1999 Ridge Vineyards "Lytton Springs" Dry Creek Valley Zinfandel

SKU #993140 92 points Robert Parker's Wine Advocate

 Made from 70% Zinfandel, 17% Petit Verdot and the rest Carignan and Mataro, the 1999 Lytton Springs is a gorgeous wine that's a testament to the ageability of the Zinfandels made at this estate. Supple, sexy, and ready to go with lots of blackberry, cedary spice and truffle, it's medium to full-bodied, has ample mid-palate fruit and a seamless, silky texture. It's drinking at point and not going to get any better, but it should have no problems holding nicely going forward either. (JD)  (9/2015)

90 points Stephen Tanzer's International Wine Cellar

 Bright medium ruby. Black raspberry and loam on the nose. Spicy, smooth and seamless, with lovely concentration and texture. Nicely balanced, thoroughly ripe, gently styled zin, finishing with excellent length and smooth tannins. (ST)  (6/2001)

Connoisseurs Guide

 The engaging aromas of ripe berries, sweet spices and oaky, vanillin notes of this well-made, expressly varietal Zinfandel are paralleled in its spry, bright flavors that hold burgeoning ripeness nicely in check despite a bit of heat rising in the aftertaste. Youthful tannins make a not unexpected appearance as well, and this wine could benefit from a few years of bottle age although its ample stuffing would make it a sturdy partner to summery barbecues.  (6/2001)

Wine & Spirits

 A classic vintage at Lytton Springs, this ‘99 frames all the complexities offered up by the ancient vines on these roiling, Dry Creek Valley hills. The field blend of zinfandel with petite sirah (17 percent), carignane (10) and mataro (3) builds the deep scent of currants, of blackberries in compote, of the warmth of the soil and the sweetness of the sun. Alcohol lifts it, but it’s no match for the succulence of the fruit, its refined beauty, its tight grip. This is one of the most evocative wines you’ll find from California, a liquid portrait of a vineyard. Why it costs only $30 is anybody’s guess. Buy a case before those $100 a bottle cabernet drinkers get a clue.  (10/2001)

K&L Notes

Decater Magazine: "A 'traditional vineyard blend' of very old vine Zinfandel, Petite Sirah and Carignan, this has a very deep colour with a fine, natural plummy, even pruney, fruit and a long dry finish, quite different in style to the rich blackberry Zinfandels that are difficult to match with food. Paul Draper likens the 1999 vintage to the great 1974." (1/2002) Quarterly Review of Wines: "This is 70 percent Zinfandel, 17 percent Petite Sirah, 10 percent Carignane and three percent Mataro (Mourvedre). Deep, purple-tinged, ruby color; intense wild-black-berry and anise nose; big, plump, fairly expansive, ripe-berry and nutty-oak flavors; nice, deep, rich roasted underlay; excellent balance; long, elegant finish." (6/2001)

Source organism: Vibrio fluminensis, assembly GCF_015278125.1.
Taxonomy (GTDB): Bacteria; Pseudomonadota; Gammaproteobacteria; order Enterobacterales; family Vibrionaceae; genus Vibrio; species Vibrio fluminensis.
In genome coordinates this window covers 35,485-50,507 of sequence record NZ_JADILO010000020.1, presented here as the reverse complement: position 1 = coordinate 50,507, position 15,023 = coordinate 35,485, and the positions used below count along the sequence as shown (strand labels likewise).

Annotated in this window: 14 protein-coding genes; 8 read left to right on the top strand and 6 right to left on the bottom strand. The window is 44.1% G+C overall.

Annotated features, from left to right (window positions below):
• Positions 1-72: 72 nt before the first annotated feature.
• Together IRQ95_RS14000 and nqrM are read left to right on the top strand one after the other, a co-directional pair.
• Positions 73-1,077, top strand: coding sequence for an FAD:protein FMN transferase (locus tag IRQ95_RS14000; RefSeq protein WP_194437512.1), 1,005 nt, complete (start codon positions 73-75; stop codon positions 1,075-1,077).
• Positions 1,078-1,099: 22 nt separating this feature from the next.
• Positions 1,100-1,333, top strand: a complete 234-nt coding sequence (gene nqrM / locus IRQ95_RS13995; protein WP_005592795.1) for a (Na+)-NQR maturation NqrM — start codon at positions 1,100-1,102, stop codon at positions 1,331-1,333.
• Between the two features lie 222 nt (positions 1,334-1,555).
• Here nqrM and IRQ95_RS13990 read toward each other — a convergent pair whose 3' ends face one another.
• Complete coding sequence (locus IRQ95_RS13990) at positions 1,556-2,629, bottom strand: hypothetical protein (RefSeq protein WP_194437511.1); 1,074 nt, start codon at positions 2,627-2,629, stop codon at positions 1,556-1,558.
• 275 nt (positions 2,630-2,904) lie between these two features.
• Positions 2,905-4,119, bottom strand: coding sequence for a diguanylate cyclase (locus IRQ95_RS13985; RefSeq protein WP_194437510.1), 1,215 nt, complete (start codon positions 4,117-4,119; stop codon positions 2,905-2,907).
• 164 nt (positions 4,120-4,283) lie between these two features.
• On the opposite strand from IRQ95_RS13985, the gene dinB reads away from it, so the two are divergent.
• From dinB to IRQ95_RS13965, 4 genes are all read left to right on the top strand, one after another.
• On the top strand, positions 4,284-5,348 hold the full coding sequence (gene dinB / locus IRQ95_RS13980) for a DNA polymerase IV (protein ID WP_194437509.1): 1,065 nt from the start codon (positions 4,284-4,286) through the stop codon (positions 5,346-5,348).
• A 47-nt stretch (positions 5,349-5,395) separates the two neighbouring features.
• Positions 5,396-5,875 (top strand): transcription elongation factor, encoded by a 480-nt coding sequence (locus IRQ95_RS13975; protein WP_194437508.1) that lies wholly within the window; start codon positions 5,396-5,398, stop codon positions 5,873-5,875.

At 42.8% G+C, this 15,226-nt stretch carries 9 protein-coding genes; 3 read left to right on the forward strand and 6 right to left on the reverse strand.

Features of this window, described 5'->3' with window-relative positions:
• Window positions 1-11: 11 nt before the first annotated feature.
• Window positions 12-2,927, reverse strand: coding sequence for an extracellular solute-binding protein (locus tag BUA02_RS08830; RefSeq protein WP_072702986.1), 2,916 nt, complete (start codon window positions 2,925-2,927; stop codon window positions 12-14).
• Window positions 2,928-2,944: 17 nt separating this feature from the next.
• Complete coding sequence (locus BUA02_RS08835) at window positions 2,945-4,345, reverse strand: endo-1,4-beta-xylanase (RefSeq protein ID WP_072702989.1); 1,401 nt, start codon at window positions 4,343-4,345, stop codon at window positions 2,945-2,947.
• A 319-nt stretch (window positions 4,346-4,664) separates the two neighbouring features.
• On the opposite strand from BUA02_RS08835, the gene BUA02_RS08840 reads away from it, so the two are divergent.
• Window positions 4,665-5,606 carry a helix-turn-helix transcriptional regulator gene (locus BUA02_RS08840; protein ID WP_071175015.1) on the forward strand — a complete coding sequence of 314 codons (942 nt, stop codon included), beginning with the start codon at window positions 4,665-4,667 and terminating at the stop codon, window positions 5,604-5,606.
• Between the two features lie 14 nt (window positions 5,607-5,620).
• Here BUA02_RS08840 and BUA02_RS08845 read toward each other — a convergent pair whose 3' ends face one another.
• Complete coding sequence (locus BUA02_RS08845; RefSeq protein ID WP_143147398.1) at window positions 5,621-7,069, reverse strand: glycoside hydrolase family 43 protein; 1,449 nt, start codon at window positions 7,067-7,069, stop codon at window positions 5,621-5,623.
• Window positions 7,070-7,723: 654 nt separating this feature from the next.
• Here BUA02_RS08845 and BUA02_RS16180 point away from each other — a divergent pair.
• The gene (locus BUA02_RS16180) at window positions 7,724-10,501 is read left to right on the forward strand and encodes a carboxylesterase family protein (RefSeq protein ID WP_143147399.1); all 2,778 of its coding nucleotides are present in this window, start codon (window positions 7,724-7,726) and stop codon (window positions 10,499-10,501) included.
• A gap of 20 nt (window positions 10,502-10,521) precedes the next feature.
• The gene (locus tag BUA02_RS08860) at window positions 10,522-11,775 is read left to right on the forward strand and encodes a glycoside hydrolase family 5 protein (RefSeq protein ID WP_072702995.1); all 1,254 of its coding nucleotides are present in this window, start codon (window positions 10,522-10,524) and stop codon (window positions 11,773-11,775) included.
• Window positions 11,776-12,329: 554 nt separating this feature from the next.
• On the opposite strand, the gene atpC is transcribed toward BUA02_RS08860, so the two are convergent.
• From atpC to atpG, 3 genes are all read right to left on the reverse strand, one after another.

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- The bid to name Zinfandel California's "State Varietal" may have failed, but this red wine grape, grown extensively in California since the mid-1800s, is grown in few other places in the world. Sadly, much of what's cultivated today is planted where it's too hot and flat. But when planted to well-drained, hillside vineyards that are warm but not too hot, like those in Sonoma County's Dry Creek Valley and Amador County in the Sierra Foothills, Zinfandel can produce wines with plenty of character. High in natural alcohol and tannin, grown carefully it can be rich and complex, with dark fruit berry fruit and peppery spice. The most known example of Zinfandel outside of California is Italy's Primitivo, which can be similar in style, but is often a bit lighter and less alcoholic than West Coast examples.

United States

- When people consider domestic wine, they normally think about the state of California. The fine viticultural Region within California, including the Napa Valley, Sonoma, Santa Cruz Mountains, Mendocino and Santa Barbara, are capable of growing grapes of world-class quality. But there's plenty of fabulous wine coming from other states, too. Oregon, Washington and New York are also causing eyebrows (and glassware) to be raised around the world.


- With the explosive growth that California's wine industry has seen the past several years, it's easy to view winemaking and grape growing in the Golden State as a recent phenomenon. And while it's true that California's viticultural history is brief compared to several European countries, this state's roots date back well over 200 years. Due to the enormous response to California wine within the United States and worldwide, there are thousands of excellent and diverse wines being produced within the state each year.
Specific Appellation:

Sonoma County

- Second in fame only to Napa, this "other" valley offers just about every climate and topography imaginable. From its cool and fog-enshrouded coastal regions on the far west, to the sprawling Alexander Valley on the boarder of Napa and the many little dips and peaks in between, Sonoma has been a vital wine-grape-growing region since the mid 1800s. Important sub-AVAs include Chalk Hill (known for chardonnay and sauvignon blanc), Dry Creek Valley (where zin is king) Knights Valley (largely cabernet land), Russian River Valley and Sonoma Coast (both celebrated pinot and chardonnay zones).